Questions for Reflection or Discussion

from the book The Girl, the Star and the Spider as revised 9/15/2010

Alzheimer's Disease Process

1. For many, Alzheimer's Disease can be confusing, often frustrating, and difficult to understand. List questions you have about what happens with this disease.

2. The disease does not progress uniformly but may leave some moments or areas in life apparently disease-free. What has this created for you and what has your response been?

3. How does the gradual onset and slow subsequent decline affect your ability to accept or adjust to its effects in your life or your loved one's life, both in positive and negative ways?

4. How does losing short term memories differ from losing long-term or deep, treasured memories?

5. The spider is scary. Have you experienced fear concerning the disease? How intense is your fear? What aspects of the disease are the scariest to you?


1. With today's longer life spans we are often challenged to live with a number of chronic illnesses; we average three by the age of 65. How do we prepare ourselves? Our loved ones? What costs accompany longevity? What opportunities?

2. The girl in the story had a difficult childhood and old age but an apparently charmed adulthood. What has been the path in your loved one's life? In your own life? What joys, struggles or pain did each of you face? What memories do you treasure most? Is it possible to celebrate both the pains and the joys?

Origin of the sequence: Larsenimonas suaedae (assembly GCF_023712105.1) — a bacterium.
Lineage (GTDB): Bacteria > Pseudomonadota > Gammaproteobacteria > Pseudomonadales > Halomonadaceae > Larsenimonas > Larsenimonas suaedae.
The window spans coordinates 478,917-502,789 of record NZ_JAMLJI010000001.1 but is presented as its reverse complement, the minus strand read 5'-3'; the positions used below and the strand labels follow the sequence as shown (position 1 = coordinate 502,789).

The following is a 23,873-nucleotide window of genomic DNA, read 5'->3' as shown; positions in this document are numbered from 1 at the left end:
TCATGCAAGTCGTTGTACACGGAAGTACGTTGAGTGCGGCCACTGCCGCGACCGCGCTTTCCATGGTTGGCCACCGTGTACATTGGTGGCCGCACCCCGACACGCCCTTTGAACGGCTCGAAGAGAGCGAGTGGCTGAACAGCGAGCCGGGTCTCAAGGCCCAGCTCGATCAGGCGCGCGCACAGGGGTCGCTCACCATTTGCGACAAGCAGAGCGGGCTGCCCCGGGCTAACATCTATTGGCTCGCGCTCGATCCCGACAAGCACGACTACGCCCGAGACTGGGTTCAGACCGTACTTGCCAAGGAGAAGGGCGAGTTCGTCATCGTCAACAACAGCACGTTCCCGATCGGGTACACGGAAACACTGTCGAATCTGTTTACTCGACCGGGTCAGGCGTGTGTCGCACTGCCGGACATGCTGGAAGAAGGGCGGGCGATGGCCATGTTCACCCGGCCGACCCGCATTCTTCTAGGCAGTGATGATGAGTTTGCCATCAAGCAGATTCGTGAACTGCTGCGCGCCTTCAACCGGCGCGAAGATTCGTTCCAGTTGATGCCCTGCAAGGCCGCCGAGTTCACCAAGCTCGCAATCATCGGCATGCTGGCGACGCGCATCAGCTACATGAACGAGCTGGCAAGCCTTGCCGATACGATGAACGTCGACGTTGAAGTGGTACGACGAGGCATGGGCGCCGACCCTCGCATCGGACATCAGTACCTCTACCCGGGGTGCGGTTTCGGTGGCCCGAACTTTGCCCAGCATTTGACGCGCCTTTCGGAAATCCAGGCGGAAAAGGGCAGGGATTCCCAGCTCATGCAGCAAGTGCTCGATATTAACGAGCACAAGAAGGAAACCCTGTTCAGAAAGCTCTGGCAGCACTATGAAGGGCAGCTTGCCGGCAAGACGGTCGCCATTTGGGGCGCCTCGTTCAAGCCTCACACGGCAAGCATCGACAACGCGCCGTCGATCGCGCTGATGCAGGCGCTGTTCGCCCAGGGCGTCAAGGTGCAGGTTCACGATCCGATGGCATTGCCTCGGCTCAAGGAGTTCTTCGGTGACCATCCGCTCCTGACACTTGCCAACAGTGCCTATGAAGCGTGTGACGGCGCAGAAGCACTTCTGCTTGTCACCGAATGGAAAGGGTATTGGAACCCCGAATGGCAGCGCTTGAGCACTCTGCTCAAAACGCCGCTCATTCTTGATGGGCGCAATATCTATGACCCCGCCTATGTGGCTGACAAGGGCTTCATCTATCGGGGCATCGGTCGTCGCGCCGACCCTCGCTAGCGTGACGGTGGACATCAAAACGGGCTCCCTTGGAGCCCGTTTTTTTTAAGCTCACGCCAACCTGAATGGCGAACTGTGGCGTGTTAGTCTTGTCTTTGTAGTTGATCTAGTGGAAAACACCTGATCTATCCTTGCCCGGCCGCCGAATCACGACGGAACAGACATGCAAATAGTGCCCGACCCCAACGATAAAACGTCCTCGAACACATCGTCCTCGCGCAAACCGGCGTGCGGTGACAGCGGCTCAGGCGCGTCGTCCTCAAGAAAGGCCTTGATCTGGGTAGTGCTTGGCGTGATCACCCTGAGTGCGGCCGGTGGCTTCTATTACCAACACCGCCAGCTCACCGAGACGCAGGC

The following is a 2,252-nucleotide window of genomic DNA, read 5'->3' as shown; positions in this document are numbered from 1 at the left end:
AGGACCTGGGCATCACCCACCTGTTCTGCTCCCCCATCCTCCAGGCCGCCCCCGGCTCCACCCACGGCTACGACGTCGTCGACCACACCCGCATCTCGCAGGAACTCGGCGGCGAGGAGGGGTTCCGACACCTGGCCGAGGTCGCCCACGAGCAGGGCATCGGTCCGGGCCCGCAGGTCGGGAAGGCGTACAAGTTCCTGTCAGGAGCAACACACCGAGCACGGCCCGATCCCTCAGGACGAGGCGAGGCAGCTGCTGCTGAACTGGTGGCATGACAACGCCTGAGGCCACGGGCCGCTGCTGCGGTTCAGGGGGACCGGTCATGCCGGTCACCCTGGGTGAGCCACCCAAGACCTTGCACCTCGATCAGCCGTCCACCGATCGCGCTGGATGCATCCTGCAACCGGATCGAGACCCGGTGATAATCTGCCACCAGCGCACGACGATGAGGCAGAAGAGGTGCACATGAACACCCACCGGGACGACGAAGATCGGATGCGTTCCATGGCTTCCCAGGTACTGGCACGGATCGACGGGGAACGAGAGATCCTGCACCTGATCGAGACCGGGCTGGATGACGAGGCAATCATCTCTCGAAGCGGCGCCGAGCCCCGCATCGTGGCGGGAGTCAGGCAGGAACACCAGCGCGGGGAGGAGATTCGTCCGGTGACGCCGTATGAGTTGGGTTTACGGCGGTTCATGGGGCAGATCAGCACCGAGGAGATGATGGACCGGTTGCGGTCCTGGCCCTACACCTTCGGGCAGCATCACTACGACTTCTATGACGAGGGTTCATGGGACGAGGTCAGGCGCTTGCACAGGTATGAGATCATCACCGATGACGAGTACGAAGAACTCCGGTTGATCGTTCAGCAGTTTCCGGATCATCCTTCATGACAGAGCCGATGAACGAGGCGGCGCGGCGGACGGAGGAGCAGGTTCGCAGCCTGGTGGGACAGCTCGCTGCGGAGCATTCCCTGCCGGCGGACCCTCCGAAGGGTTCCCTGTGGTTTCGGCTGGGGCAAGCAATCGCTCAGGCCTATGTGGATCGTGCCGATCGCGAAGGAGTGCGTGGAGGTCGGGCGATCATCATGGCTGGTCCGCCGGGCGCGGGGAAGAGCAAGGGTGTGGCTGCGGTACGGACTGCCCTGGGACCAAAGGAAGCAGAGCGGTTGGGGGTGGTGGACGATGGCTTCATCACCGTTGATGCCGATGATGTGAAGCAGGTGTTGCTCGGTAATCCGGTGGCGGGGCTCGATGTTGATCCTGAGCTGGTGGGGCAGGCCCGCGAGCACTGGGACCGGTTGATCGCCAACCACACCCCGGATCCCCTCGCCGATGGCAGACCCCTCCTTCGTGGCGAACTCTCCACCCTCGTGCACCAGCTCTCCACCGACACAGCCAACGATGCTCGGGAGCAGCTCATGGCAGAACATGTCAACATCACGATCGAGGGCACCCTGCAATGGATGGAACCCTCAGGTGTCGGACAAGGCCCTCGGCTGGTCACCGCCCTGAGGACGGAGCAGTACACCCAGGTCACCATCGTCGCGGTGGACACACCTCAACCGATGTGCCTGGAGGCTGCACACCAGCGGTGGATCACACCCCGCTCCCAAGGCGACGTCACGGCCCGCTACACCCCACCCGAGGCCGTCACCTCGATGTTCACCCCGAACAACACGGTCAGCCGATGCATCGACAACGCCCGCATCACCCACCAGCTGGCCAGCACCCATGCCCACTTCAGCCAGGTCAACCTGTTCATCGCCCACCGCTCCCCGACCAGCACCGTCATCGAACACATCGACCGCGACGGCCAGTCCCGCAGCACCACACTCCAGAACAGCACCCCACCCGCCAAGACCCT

3. The girl was evidently much loved. How is our love for others and theirs for us affected, both positively and negatively, when memories of love disappear?

4. In the end, the old woman is once more pictured as a young girl. Does this correlate with the role reversal of a child caring for an ill parent? Other than the need for care, how might one be a child at any age?


1. In the story, the spider's web is the price for having had a long and good life. What meaning would you assign to the disease? Is it a cost of prior blessings, a punishment, a random event? How does the meaning you assign the disease affect your feelings about it?

2. One thread, then a tangle of threads across the page represent the progress of the disease. What images would you use to describe the disease?

3. Does the girl cross gender and cultural lines? How is this story about Alzheimer's Disease like your own story? How might your experience be of value to others?

4. The girl asked a star for help when she was troubled. Where do you turn for help or hope? Do you see hope in this story?